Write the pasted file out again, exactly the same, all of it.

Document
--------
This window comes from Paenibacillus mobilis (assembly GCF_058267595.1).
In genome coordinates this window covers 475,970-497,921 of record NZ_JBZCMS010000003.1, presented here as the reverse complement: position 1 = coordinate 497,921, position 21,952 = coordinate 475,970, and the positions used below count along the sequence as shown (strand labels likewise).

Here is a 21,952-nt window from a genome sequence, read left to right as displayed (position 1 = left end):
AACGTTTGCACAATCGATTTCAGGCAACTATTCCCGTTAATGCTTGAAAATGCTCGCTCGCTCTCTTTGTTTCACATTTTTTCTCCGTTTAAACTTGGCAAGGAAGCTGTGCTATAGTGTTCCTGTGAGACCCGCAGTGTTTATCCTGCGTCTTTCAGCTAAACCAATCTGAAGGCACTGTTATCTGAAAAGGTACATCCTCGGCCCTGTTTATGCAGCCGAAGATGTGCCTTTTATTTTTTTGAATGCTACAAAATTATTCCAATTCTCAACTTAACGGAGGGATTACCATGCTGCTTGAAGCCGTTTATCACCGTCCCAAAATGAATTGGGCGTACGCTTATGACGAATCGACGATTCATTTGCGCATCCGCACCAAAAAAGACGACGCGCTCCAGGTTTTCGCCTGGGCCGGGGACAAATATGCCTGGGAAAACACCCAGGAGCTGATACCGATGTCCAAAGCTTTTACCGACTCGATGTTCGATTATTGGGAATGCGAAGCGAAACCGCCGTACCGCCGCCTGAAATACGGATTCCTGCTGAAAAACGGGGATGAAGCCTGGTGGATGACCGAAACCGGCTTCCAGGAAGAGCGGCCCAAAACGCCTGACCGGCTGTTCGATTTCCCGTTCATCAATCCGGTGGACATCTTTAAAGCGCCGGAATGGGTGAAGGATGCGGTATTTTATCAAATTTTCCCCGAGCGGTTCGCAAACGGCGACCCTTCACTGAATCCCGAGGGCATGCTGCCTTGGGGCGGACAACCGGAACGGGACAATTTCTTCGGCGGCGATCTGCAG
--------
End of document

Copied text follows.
This window comes from Paenibacillus mobilis (assembly GCF_058267595.1).
In genome coordinates this window covers 475,970-497,921 of record NZ_JBZCMS010000003.1, presented here as the reverse complement: position 1 = coordinate 497,921, position 21,952 = coordinate 475,970, and the positions used below count along the sequence as shown (strand labels likewise).

Here is a 21,952-nt window from a genome sequence, read left to right as displayed (position 1 = left end):
AACGTTTGCACAATCGATTTCAGGCAACTATTCCCGTTAATGCTTGAAAATGCTCGCTCGCTCTCTTTGTTTCACATTTTTTCTCCGTTTAAACTTGGCAAGGAAGCTGTGCTATAGTGTTCCTGTGAGACCCGCAGTGTTTATCCTGCGTCTTTCAGCTAAACCAATCTGAAGGCACTGTTATCTGAAAAGGTACATCCTCGGCCCTGTTTATGCAGCCGAAGATGTGCCTTTTATTTTTTTGAATGCTACAAAATTATTCCAATTCTCAACTTAACGGAGGGATTACCATGCTGCTTGAAGCCGTTTATCACCGTCCCAAAATGAATTGGGCGTACGCTTATGACGAATCGACGATTCATTTGCGCATCCGCACCAAAAAAGACGACGCGCTCCAGGTTTTCGCCTGGGCCGGGGACAAATATGCCTGGGAAAACACCCAGGAGCTGATACCGATGTCCAAAGCTTTTACCGACTCGATGTTCGATTATTGGGAATGCGAAGCGAAACCGCCGTACCGCCGCCTGAAATACGGATTCCTGCTGAAAAACGGGGATGAAGCCTGGTGGATGACCGAAACCGGCTTCCAGGAAGAGCGGCCCAAAACGCCTGACCGGCTGTTCGATTTCCCGTTCATCAATCCGGTGGACATCTTTAAAGCGCCGGAATGGGTGAAGGATGCGGTATTTTATCAAATTTTCCCCGAGCGGTTCGCAAACGGCGACCCTTCACTGAATCCCGAGGGCATGCTGCCTTGGGGCGGACAACCGGAACGGGACAATTTCTTCGGCGGCGATCTGCAG